Civil War Institute
July 1, 1863. It is the first day of what will come to be known as the Battle of Gettysburg. Union forces, upon firing the first shot in the early morning hours of that Wednesday, were pushed back from their position near Herr’s Ridge and McPherson’s woods towards Cemetery Hill. Following orders given by Schurz, twenty-nine year old Brigadier General Francis Channing Barlow moved his division to the right of Schimmelfennig’s division and placed them on top of an elevated piece of land known as Blocher’s Knoll. The Eleventh Corps had yet to begin their retreat through Gettysburg, but they would soon after Barlow’s men extended the already thin line further north. [excerpt]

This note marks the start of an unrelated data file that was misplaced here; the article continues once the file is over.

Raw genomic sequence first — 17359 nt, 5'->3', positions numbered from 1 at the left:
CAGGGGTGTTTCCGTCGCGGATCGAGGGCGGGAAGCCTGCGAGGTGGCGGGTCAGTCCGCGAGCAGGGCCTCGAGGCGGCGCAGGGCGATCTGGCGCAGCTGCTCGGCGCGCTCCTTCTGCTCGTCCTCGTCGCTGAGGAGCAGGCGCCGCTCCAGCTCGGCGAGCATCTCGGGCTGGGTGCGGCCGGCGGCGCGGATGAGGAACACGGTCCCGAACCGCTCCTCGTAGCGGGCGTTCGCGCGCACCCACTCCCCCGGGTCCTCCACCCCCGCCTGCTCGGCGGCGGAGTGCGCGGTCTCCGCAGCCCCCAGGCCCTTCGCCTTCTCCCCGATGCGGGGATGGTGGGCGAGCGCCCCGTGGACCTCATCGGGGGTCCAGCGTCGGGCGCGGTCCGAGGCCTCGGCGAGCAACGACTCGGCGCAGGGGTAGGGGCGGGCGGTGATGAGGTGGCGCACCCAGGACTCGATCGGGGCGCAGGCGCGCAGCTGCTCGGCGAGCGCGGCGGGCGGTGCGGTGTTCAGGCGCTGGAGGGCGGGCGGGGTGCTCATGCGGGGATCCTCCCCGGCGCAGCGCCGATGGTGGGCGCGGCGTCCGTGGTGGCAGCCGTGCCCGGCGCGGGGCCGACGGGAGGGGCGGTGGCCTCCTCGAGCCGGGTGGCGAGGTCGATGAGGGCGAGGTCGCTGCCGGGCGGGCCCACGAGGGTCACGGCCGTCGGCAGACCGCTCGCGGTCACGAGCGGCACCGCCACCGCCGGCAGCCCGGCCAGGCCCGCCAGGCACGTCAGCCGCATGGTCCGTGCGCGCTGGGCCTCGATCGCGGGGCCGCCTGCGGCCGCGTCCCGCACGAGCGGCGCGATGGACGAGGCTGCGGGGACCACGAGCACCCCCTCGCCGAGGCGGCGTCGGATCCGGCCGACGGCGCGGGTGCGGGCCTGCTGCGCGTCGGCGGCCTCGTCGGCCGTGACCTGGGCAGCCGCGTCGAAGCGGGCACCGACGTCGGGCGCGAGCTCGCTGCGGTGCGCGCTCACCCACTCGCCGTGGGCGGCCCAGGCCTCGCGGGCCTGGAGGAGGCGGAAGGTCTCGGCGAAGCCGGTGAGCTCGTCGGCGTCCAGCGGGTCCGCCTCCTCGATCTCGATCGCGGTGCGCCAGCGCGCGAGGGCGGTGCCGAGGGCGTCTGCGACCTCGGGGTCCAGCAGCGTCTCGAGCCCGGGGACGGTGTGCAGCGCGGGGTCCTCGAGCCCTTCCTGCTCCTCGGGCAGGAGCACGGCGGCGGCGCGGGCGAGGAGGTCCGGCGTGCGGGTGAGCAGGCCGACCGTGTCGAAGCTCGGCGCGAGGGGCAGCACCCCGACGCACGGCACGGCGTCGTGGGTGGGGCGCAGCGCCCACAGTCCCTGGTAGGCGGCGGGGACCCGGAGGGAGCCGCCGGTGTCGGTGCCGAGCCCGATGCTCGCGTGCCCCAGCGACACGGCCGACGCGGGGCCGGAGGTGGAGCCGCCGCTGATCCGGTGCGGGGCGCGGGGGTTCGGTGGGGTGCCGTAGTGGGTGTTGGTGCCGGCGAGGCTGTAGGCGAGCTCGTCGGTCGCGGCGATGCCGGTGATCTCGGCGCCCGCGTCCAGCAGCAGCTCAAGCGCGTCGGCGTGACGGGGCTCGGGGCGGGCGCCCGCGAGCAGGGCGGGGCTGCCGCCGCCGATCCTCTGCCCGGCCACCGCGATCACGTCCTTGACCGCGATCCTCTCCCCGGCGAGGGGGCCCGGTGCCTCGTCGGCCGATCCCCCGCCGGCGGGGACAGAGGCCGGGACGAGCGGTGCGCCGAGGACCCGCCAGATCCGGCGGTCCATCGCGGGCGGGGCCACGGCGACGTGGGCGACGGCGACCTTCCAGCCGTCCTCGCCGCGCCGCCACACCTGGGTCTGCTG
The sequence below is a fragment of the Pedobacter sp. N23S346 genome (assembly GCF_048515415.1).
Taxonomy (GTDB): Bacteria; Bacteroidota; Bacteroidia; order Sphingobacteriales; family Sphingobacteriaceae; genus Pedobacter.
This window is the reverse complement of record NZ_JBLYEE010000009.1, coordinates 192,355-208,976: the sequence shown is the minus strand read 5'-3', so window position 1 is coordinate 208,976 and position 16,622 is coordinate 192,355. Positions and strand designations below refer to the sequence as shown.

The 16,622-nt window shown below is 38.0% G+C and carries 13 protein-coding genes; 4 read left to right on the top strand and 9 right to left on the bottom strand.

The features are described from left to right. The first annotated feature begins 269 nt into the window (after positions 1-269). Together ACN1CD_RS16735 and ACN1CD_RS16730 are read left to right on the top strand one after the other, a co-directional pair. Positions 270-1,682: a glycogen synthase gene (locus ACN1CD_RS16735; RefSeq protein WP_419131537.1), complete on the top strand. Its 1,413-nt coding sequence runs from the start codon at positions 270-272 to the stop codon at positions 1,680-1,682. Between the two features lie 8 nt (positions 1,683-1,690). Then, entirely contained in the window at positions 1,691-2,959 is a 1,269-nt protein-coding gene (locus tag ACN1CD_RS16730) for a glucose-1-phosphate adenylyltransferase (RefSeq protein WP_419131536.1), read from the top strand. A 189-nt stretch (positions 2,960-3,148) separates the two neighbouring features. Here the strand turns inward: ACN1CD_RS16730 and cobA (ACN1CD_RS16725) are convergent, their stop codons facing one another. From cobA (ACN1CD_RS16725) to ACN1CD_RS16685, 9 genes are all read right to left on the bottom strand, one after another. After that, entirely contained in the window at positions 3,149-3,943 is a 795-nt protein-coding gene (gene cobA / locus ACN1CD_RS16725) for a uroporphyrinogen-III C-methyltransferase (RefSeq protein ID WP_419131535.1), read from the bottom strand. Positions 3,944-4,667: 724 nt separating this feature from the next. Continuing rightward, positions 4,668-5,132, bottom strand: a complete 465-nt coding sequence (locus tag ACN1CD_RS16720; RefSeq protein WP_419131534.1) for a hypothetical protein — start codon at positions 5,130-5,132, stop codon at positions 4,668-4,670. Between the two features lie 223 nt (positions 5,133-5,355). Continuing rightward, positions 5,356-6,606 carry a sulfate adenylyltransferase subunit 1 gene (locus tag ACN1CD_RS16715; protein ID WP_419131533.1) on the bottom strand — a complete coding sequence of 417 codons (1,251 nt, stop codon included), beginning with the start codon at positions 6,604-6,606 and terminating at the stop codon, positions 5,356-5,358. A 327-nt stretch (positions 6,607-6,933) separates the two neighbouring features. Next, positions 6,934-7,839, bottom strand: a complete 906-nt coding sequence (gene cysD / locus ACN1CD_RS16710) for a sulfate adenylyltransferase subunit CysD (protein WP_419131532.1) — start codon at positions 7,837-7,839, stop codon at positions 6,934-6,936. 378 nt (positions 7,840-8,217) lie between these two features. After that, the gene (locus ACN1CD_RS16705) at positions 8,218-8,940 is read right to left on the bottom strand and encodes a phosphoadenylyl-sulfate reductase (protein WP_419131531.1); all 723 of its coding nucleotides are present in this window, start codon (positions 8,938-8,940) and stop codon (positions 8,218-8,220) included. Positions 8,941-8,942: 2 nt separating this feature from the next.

This is the author's version of the work. This publication appears in Gettysburg College's institutional repository by permission of the copyright owner for personal use, not for redistribution.
Kirk, Brianna E., "A “friendship . . . born amidst the thunders of Gettysburg”: The Barlow- Gordon Incident" (2014). The Gettysburg Compiler: On the Front Lines of History. 78.